I have to admit—I have never understood. Why would anyone, when given the opportunity, choose vanilla? Isn’t vanilla what’s left when you take away the flavor? Isn’t it what you’ve got once you’ve already picked out all the cookie dough chunks? Vanilla’s what you’re stuck with, not what you choose.
Not only have I not understood vanilla, but I have also failed to see why anyone, when given the choice, requests vanilla. Did you not see that there were other options? Did you not realize—you could have chocolate, oreo, mocha, heath bar…maybe you didn’t know there were flavors available?
And if I admit it, I assume a lot about these people.
They must be boring, right? They clearly are uninterested in experiencing variety in life. Most likely they are homebodies, excited enough to just be out of the house and so have no need to gain additional enjoyment from what they eat. Who turns down variety in favor of plainness?
Oh, maybe they’re those kind of people, the ones with long straggly hair who wear Birkenstocks. For them maybe vanilla is a political statement—I don’t need your consumer culture with all its choice, I’ll show you and I’ll order vanilla.
Are they afraid of flavor? Is it somehow easier to pick vanilla because then at least you know what you are getting? There’s no risk involved with vanilla, no danger of trying something new and not liking it. Perhaps they are just people in need of therapy to work through some of these issues.
So, you might be surprised to know that I recently purchased a pint of vanilla ice cream. Lest you jump to conclusions, let me tell you that this was a reasonable choice—I planned on making some desserts and needed an nonthreatening ice cream accompaniment. Enter, vanilla.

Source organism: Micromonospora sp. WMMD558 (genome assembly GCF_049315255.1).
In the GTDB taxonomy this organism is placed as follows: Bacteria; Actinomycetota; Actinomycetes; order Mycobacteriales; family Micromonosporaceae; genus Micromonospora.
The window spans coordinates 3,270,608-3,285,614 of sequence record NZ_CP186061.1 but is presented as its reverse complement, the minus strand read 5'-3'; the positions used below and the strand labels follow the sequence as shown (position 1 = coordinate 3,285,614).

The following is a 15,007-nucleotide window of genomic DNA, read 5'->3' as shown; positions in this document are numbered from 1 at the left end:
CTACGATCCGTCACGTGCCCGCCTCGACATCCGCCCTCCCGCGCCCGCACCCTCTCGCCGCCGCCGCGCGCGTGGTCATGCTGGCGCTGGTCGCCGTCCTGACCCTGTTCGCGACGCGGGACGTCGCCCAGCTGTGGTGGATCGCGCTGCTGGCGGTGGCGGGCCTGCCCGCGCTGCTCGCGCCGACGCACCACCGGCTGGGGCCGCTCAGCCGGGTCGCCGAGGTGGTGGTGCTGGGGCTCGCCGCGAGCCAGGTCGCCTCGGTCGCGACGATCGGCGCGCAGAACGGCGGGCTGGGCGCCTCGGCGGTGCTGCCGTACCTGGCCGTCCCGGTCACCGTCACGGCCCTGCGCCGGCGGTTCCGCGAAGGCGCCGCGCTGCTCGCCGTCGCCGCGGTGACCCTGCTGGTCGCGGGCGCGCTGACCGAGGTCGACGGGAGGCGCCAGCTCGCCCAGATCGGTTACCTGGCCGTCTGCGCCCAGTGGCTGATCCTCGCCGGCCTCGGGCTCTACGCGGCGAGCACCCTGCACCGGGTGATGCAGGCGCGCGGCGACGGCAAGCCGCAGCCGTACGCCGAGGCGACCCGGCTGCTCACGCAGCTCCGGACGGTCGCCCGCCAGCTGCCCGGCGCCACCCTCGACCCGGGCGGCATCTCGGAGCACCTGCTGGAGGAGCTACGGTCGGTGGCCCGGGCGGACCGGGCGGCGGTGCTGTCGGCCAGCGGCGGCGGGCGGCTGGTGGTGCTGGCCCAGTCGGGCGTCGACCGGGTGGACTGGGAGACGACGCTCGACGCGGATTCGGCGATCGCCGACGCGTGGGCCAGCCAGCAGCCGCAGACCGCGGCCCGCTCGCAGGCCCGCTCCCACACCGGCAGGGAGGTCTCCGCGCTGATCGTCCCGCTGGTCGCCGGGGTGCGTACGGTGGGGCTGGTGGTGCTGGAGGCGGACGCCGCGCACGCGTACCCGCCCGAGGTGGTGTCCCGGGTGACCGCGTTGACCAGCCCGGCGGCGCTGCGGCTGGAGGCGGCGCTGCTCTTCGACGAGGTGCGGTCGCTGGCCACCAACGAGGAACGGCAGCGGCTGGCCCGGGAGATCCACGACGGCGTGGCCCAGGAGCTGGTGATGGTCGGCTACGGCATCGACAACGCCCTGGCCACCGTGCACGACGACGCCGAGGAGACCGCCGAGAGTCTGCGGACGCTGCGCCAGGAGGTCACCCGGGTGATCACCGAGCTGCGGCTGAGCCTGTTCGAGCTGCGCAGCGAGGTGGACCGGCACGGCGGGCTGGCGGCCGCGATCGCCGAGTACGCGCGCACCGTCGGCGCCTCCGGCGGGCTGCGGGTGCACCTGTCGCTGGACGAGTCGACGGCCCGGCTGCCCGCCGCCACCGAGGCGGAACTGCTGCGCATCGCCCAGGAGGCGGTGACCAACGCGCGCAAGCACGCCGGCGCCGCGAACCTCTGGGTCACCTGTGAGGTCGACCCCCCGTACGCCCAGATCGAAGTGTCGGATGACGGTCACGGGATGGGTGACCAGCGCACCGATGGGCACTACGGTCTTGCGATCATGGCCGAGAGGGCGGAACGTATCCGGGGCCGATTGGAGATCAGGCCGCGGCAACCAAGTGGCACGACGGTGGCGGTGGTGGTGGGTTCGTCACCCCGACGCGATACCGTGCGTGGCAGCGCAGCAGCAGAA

As happens with conversion, change snuck up on me. I had just finished dinner. I wanted something sweet. I didn’t have much on hand. But then I remembered the vanilla ice cream, sitting nonthreateningly in the freezer.
I guess I could have some of that vanilla ice cream.
But I don’t have anything to go with it, do I?
Too bad, I was sort of hoping for some dessert.
You know, you could have just the ice cream.
Plain? Are you serious? Vanilla is an accompaniment, not a dessert of its own. Silly self.
It was too late. The window of possibility opened just wide enough for a few scoops of vanilla to sneak through and slip down the cracks. Everyone knows that there’s always room for ice cream.
The crazy thing is—it was good. Not just acceptable as my only option. Flat out good. On its own good. No need for any accompaniment good.
I’m just about done with that pint. One night I did add some sliced peaches. They were all right. But they were no plain vanilla.
*This essay was originally written for “Culture Voice” which has since dropped out of existence.